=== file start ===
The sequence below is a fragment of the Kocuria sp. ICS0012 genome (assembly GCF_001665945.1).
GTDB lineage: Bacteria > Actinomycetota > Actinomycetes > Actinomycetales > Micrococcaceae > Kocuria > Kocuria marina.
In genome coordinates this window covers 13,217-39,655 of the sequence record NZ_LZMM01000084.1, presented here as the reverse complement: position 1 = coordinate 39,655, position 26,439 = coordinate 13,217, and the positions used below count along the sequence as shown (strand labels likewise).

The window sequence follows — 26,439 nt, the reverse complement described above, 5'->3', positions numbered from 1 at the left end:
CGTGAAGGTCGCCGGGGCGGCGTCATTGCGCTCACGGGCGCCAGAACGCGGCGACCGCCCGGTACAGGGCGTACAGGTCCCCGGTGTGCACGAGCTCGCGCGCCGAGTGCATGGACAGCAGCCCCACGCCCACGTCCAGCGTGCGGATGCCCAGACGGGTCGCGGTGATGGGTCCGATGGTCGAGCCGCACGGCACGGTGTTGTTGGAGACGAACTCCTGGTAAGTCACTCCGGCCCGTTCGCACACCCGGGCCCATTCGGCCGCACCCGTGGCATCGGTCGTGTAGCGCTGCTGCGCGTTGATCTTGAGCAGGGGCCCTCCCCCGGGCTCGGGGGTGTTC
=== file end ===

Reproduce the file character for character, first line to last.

The sequence below is a fragment of the Kocuria sp. ICS0012 genome (assembly GCF_001665945.1).
GTDB lineage: Bacteria > Actinomycetota > Actinomycetes > Actinomycetales > Micrococcaceae > Kocuria > Kocuria marina.
In genome coordinates this window covers 13,217-39,655 of the sequence record NZ_LZMM01000084.1, presented here as the reverse complement: position 1 = coordinate 39,655, position 26,439 = coordinate 13,217, and the positions used below count along the sequence as shown (strand labels likewise).

The window sequence follows — 26,439 nt, the reverse complement described above, 5'->3', positions numbered from 1 at the left end:
CGTGAAGGTCGCCGGGGCGGCGTCATTGCGCTCACGGGCGCCAGAACGCGGCGACCGCCCGGTACAGGGCGTACAGGTCCCCGGTGTGCACGAGCTCGCGCGCCGAGTGCATGGACAGCAGCCCCACGCCCACGTCCAGCGTGCGGATGCCCAGACGGGTCGCGGTGATGGGTCCGATGGTCGAGCCGCACGGCACGGTGTTGTTGGAGACGAACTCCTGGTAAGTCACTCCGGCCCGTTCGCACACCCGGGCCCATTCGGCCGCACCCGTGGCATCGGTCGTGTAGCGCTGCTGCGCGTTGATCTTGAGCAGGGGCCCTCCCCCGGGCTCGGGGGTGTTC